The Kids’ Fest-ering Halloween
Whether you enjoy the American version of Halloween, with hordes of costume-clad children roaming the streets, toilet-rolling civilian houses who refuse to feed their sugar habit. Or you subscribe to the classic idea of All Hallows eve and its roots in Christian culture.
Personally, we are somewhere in between. Our girls are a little too young to be prowling the streets this Thursday; collection bucket in one hand, bag of tricks in the other. But that doesn’t mean I won’t grab a bag of something tasty to give any brave young revellers who are bold enough to come down our un-lit street. After all, I prefer to keep the brickwork of our house free of eggs and goodness knows what!
Growing up I lived in an old house right opposite a cemetery. When friends would ask me where I lived, and I told them, they would always respond with a, “ No! I thought that house was haunted,” or a “How do you sleep opposite a graveyard!?” I would always find that funny, but then I had lived there all my life and so it wasn’t creepy to me. Nevertheless, it didn’t stop friends from wanting to come over and do Ouija boards in my parent’s garage or wait until dark and dare each other to walk as far as we could into the grounds of the cemetery. I have so many fond memories of the stories we would tell, in the candlelight, amidst the crisp packets and biscuit crumbs. Stories about escaped psychopaths and couples stranded in haunted woods. I can’t believe we used to think that these stories were so original, but I guess that is the beauty of it, that time-honoured tradition that is passed down from one child to the other. I think most people like the thrill of a good a scare and I think at this time of year, when the nights are longer and the air is cooler, it is nice to gather around and warm our hearts with a chilling tale or two! If Halloween isn’t about sweets and tricks, the eve of the harvest, or even a religious festival; at least it can be about that, the joy of getting together and being creative in our own little communities of good friends and family.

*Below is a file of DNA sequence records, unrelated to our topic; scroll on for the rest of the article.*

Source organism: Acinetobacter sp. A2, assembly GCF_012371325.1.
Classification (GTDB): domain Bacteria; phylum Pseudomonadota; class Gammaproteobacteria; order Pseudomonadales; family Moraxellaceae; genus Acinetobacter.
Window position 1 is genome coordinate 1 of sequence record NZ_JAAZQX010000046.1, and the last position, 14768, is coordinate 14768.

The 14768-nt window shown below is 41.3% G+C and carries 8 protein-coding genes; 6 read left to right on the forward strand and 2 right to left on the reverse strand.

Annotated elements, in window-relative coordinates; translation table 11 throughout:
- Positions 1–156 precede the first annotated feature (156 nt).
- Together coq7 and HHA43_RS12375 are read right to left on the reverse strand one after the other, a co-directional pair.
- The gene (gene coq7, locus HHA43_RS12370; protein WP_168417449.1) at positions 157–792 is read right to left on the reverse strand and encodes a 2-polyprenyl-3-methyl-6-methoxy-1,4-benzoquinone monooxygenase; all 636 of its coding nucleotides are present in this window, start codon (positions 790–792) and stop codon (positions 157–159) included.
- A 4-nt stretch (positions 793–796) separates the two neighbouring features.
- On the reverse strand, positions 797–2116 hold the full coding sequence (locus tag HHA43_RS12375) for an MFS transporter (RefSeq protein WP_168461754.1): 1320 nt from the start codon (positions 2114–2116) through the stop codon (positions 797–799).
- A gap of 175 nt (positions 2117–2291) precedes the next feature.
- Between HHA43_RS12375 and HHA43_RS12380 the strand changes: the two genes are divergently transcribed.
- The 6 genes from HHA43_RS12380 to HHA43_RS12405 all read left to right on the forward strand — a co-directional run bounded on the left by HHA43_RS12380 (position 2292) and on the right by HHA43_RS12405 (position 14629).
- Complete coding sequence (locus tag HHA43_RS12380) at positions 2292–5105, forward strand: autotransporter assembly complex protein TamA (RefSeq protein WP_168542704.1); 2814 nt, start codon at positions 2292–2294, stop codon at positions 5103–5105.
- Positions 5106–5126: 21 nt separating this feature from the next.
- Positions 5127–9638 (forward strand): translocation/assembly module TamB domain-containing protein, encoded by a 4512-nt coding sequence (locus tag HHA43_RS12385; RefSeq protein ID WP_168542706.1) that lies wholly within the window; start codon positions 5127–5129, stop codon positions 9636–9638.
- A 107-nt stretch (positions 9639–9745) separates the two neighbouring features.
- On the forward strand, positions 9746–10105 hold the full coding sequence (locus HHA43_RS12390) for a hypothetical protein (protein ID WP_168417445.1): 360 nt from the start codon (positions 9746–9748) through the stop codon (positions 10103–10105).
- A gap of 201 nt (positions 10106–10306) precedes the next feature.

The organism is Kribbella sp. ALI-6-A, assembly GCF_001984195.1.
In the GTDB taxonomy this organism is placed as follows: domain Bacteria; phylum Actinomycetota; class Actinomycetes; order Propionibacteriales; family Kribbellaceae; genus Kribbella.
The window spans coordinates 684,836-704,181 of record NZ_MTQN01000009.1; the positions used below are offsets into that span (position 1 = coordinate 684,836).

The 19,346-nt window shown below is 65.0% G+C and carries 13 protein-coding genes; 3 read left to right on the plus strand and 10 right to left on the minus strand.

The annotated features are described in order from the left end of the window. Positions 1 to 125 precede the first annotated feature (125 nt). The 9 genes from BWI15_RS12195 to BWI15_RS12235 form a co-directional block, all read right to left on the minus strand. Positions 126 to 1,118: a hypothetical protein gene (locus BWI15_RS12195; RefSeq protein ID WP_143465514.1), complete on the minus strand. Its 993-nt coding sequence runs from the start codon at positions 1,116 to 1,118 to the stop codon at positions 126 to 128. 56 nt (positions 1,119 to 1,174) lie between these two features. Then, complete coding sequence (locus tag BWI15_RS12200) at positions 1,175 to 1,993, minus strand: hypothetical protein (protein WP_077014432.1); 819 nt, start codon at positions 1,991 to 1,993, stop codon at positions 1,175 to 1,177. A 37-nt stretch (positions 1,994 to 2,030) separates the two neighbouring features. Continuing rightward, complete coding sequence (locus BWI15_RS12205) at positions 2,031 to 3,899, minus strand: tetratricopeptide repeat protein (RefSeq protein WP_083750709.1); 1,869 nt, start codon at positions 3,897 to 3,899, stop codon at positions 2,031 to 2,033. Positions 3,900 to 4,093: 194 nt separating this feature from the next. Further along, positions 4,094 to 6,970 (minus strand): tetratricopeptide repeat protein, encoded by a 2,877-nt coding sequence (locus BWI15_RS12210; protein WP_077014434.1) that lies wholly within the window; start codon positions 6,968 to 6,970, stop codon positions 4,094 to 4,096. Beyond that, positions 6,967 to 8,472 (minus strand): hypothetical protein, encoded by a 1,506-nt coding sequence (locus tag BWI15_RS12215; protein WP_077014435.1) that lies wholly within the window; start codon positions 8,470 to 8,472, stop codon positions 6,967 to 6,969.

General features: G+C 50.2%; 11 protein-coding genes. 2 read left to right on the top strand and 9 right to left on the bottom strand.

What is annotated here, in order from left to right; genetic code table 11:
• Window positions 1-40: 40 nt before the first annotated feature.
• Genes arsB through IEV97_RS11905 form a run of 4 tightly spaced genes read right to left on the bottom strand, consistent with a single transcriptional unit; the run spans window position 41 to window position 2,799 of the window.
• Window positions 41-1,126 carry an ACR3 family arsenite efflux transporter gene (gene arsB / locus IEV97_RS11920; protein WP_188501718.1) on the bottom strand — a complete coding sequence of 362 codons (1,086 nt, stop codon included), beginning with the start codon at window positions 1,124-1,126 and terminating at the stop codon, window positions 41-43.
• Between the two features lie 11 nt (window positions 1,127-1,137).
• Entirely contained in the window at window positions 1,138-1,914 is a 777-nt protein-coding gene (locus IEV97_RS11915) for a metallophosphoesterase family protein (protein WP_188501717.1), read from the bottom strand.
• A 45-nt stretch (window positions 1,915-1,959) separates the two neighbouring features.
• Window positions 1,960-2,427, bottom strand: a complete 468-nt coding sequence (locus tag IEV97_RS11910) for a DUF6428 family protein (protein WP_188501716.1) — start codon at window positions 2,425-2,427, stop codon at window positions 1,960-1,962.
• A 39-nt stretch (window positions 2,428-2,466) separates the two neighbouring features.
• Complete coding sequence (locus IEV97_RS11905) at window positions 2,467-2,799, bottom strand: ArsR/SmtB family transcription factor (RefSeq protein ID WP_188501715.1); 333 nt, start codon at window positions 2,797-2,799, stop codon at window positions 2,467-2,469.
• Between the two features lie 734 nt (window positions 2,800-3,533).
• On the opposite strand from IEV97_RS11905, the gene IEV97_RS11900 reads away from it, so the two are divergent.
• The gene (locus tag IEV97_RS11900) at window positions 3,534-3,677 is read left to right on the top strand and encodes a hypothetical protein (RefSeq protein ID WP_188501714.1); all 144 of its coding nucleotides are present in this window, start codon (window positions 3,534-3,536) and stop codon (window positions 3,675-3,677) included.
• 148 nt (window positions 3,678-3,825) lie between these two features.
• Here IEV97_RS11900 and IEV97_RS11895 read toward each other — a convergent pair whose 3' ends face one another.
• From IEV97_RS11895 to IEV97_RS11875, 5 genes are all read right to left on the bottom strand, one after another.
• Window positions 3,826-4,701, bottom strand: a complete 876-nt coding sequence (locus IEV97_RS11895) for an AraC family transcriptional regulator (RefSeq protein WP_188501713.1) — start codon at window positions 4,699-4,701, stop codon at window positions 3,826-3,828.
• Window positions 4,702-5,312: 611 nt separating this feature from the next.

Hopefully, come February, when the winter days are at their coldest, we can all get together again:
“Let’s say the 8th or 9th …”
Ah, you know the rest!
Mike, kim and the girls xxx